The biggest surprise about retirement is that I am busier now than when I had a regular job. My to-do list seems to get longer every day, even though I know I am continually completing tasks. Keeping busy with meaningful work is good advice to anyone contemplating retirement.
During my professional career, I earned a Ph.D. in ichthyology (the study of fishes) and was employed at the Waikiki Aquarium for 27 years, and then at the Georgia Aquarium for another nine years before retiring in 2011. One fact about biologists is that we continue doing the same kind of work in retirement as we did in our careers, except there is no longer a pay-check. Biologists never really lose what Rachel Carson called a “sense of wonder” when it comes to nature. My wife, Marj, and I find that sense of wonder underwater. I have been scuba diving for 52 years, and I suspect I will continue doing so until I can no longer strap on a scuba tank.
I don’t spend much time in regular volunteer service, but I have found other ways to give back to others. I am often asked to create video programs for friends or colleagues, which is a challenge because of the time this takes, but it is also rewarding to share what we see underwater because we know most people will never have this opportunity. I have a YouTube channel under my name where I post most of my videos. One of the most viewed underwater videos is this one filmed in the coral reefs around the Solomon Islands: https://youtu.be/JIzUKyc36Q4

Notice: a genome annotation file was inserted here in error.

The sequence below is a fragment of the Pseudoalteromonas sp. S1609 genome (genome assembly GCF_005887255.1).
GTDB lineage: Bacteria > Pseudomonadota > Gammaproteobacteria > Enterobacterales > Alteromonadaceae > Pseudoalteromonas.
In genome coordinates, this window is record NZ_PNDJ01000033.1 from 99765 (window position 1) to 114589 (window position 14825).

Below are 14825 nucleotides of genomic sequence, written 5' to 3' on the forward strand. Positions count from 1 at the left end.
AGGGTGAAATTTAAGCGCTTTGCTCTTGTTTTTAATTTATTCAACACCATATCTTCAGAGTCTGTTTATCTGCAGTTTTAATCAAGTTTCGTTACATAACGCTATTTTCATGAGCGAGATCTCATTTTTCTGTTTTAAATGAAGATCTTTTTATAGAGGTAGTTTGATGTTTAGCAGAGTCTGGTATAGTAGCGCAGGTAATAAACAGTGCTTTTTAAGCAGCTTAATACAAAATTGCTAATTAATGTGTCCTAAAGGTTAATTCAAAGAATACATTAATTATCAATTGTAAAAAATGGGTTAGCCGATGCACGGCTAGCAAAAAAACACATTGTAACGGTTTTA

As a former aquarium director, I am often asked to testify at the Legislature on behalf of friends or colleagues on issues for which I have the expertise or have a passionate interest. Anyone involved in preparing testimony and sitting for endless hours waiting to testify will know how time-consuming this can be, and sometimes it can be endlessly frustrating too.
The more mundane activities that keep me busy include all the usual tasks such as yard work (which I do enjoy!), keeping up on household repairs, exercise (daily walks and bicycling), writing magazine articles, and some scientific papers too. I have also found that my 70-year-old brain can no longer remember what I had for breakfast, let alone what I did a week ago. So I created an e-diary on my computer where I keep track of our daily activities and add a “picture of the day.” I have also found that tracking expenses is essential to understanding where all the money goes. At the end of every day, I pull all the receipts from my pocket and enter them on an Excel spreadsheet. With luck and continued tracking, our retirement funds will last well into our 90s.
Never a dull moment with so much to do!